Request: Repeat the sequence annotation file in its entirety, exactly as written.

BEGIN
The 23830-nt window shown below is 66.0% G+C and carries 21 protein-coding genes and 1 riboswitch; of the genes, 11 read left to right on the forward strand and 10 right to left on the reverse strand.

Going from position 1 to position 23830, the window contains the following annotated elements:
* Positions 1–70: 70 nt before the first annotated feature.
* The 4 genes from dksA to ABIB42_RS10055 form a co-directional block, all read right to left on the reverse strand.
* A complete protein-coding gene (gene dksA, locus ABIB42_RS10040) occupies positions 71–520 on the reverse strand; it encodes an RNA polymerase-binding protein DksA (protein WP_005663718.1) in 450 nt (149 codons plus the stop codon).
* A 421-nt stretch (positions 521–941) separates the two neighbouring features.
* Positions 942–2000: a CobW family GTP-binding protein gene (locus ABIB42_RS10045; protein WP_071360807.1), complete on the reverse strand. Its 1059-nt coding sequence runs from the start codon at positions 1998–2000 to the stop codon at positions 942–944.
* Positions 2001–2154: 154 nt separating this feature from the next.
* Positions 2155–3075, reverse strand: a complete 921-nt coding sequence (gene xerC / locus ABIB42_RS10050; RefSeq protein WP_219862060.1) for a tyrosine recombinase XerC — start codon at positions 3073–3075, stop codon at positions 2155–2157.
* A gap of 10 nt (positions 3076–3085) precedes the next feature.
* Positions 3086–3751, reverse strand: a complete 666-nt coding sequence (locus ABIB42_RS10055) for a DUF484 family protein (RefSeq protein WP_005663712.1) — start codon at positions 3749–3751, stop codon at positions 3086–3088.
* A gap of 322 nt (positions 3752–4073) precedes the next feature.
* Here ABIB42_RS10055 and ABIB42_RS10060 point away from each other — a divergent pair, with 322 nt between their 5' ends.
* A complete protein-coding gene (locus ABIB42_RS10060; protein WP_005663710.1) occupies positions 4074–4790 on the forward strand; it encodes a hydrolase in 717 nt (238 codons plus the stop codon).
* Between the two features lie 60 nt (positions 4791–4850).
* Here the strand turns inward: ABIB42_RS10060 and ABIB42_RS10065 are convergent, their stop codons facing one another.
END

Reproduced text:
The 23830-nt window shown below is 66.0% G+C and carries 21 protein-coding genes and 1 riboswitch; of the genes, 11 read left to right on the forward strand and 10 right to left on the reverse strand.

Going from position 1 to position 23830, the window contains the following annotated elements:
* Positions 1–70: 70 nt before the first annotated feature.
* The 4 genes from dksA to ABIB42_RS10055 form a co-directional block, all read right to left on the reverse strand.
* A complete protein-coding gene (gene dksA, locus ABIB42_RS10040) occupies positions 71–520 on the reverse strand; it encodes an RNA polymerase-binding protein DksA (protein WP_005663718.1) in 450 nt (149 codons plus the stop codon).
* A 421-nt stretch (positions 521–941) separates the two neighbouring features.
* Positions 942–2000: a CobW family GTP-binding protein gene (locus ABIB42_RS10045; protein WP_071360807.1), complete on the reverse strand. Its 1059-nt coding sequence runs from the start codon at positions 1998–2000 to the stop codon at positions 942–944.
* Positions 2001–2154: 154 nt separating this feature from the next.
* Positions 2155–3075, reverse strand: a complete 921-nt coding sequence (gene xerC / locus ABIB42_RS10050; RefSeq protein WP_219862060.1) for a tyrosine recombinase XerC — start codon at positions 3073–3075, stop codon at positions 2155–2157.
* A gap of 10 nt (positions 3076–3085) precedes the next feature.
* Positions 3086–3751, reverse strand: a complete 666-nt coding sequence (locus ABIB42_RS10055) for a DUF484 family protein (RefSeq protein WP_005663712.1) — start codon at positions 3749–3751, stop codon at positions 3086–3088.
* A gap of 322 nt (positions 3752–4073) precedes the next feature.
* Here ABIB42_RS10055 and ABIB42_RS10060 point away from each other — a divergent pair, with 322 nt between their 5' ends.
* A complete protein-coding gene (locus ABIB42_RS10060; protein WP_005663710.1) occupies positions 4074–4790 on the forward strand; it encodes a hydrolase in 717 nt (238 codons plus the stop codon).
* Between the two features lie 60 nt (positions 4791–4850).
* Here the strand turns inward: ABIB42_RS10060 and ABIB42_RS10065 are convergent, their stop codons facing one another.